Townhouses boost space and privacy for move-up buyers without the cost and maintenance of single-families. So why aren’t more getting built?

KilbournWhen Chris and Maura Ryan’s West Loop loft no longer could hold the couple and their increasingly mobile two-year-old, they searched for more space. They considered a single-family home, but after seeing the prices of detached houses, decided they wanted more time to work and save before buying one. For now, they have settled on a townhouse at Kilbourn Court, a development by Dubin Residential on Chicago’s Northwest Side, as a good solution to a common dilemma: how to find more space and privacy in the city without breaking the bank.

The Ryans are one of many fledgling families buying townhouses to get the room they need without leaving Chicago. Typical townhouse developments offer units with anywhere from 1,500 to 3,000 square feet, private yards or decks and attached garages. That’s larger than the average condo, but the way the space is configured can be just as important as the square footage for some buyers. Although townhouse residents share demising walls with adjoining homes, they don’t have to worry about neighbors above or below them, and multi-story layouts mean more privacy within the homes for family members.

But townhouses are not just for families, and they’re not just the second-best option when detached single-family homes prove too expensive. Singles and empty nesters are drawn to the low-maintenance lifestyle at many townhouse projects, where associations take care of things like shoveling snow and cutting grass. For retirees downsizing from large suburban single-families with yards – a growing part of the audience for new construction in Chicago – townhouses also can feel more comfortable than single-level condominiums that have little or no private outdoor space.

Condominiums continue to dominate the city market, but with more than 30 townhouse developments totaling nearly 1,000 units underway throughout Chicago, buyers have plenty of options. The homes typically have two to four bedrooms, two to four levels and prices that range from the $300s to the $800s.

But, as their numbers attest, building townhouses is riskier and more difficult for developers than building condos. Builders can fit many more condominiums in a mid-rise or highrise building than they can in a low-rise townhouse project on the same piece of land. Fewer units can mean higher costs and lower returns. Still, many developers stay in the townhouse market because of strong demand for this type of space and in some locations, because of neighborhood opposition to the dense condo buildings that have increased congestion throughout the city.

Affordable house in town
People looking for more space tend to shop for both single-family homes and townhouses, but the price difference between these products can be significant. Buyers spending $900,000 on a townhouse might have to spend $1.5 million to get the same square footage in a single-family home, says Alan D. Lev, president of Belgravia Group. Belgravia recently sold out its latest townhouse development, Chelsea Townhomes, at 1042 W. Monroe St., in the West Loop.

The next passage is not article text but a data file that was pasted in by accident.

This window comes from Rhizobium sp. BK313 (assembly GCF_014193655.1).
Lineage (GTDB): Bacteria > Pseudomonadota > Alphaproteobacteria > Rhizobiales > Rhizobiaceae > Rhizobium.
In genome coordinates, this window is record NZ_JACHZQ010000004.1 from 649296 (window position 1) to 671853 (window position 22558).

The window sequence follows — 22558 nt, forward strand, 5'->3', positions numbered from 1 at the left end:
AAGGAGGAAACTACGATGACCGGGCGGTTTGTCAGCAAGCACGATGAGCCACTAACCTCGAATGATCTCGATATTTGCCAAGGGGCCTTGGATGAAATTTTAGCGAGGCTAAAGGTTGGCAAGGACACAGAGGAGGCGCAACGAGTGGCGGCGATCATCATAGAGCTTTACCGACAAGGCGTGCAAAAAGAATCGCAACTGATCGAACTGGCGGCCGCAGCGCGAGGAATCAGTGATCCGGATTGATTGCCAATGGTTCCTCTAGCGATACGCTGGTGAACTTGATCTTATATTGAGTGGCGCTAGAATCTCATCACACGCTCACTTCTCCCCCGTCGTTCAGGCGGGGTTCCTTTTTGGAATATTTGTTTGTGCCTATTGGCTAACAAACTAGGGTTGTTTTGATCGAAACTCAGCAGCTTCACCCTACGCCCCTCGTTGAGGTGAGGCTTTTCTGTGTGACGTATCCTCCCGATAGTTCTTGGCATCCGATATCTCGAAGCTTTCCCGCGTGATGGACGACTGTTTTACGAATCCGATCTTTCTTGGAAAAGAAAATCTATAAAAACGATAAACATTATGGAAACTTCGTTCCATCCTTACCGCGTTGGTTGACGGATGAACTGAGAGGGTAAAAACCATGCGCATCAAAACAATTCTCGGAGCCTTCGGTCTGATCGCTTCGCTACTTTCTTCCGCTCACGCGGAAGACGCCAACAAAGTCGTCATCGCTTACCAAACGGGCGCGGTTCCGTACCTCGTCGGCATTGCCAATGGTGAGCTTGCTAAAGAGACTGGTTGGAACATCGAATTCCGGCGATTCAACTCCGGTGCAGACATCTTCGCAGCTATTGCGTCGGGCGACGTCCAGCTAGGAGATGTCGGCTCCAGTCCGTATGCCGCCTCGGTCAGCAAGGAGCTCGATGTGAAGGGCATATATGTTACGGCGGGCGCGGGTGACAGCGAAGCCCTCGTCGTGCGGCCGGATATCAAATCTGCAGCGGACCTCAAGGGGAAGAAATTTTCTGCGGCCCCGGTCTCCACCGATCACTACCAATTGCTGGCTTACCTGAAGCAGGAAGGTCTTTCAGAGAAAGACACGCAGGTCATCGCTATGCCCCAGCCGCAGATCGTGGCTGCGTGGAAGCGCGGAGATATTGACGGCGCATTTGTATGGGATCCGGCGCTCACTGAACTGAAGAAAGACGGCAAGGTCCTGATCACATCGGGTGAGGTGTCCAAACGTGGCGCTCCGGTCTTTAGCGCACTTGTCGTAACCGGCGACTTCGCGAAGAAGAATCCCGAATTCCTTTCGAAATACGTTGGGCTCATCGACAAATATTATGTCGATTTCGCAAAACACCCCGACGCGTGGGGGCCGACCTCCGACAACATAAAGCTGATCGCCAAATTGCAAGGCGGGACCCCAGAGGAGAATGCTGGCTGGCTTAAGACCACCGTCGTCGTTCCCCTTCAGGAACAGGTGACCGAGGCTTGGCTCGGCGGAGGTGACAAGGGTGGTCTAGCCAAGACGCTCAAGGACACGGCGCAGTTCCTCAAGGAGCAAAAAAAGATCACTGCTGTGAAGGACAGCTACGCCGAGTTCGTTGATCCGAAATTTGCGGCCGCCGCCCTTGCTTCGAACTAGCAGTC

Townhouses are more affordable to build than detached homes for the same reasons that condos are more affordable than townhouses. Builders can fit more townhouses than single-families on the same site, and the efficiencies of constructing attached units result in lower costs.

Lev, whose company also builds major condo developments, currently is considering a townhouse project on the edge of Lincoln Park.

McKinleyGardens“Townhomes are the intermediate step, or maybe only step, for a buyer who wants to move out of a condo,” says Lev, who estimates that buyers currently are paying around $225 to $250 a square foot for the average townhouse in Chicago.

Why would a townhouse be the last step for a buyer moving out of a condo?

In part, because many of the developments have gone upscale. According to Gail Lissner, vice president at Appraisal Research Counselors, developers are building few inexpensive townhouses, and price points on higher-end townhomes are now comparable to those of single-family homes.

Consider the Mansions of Prairie Avenue, a development five-story rowhomes by Rezmar Development in the South Loop. The $2.5 million to $2.9 million attached homes, which recently sold out, seem, as their name implies, more like single-family mansions than townhouses. They include private elevators, fifth-floor decks, media rooms, climate-controlled wine storage, full-floor master suites and around 5,800 square feet. Remaining townhouses at the 26-unit City Club, at 460 W. Superior St. in River North, are priced from the $900s to $1.4 million and include four levels, custom kitchen cabinets, marble master baths, dual-zone heating and air conditioning, and two- or three-car garages.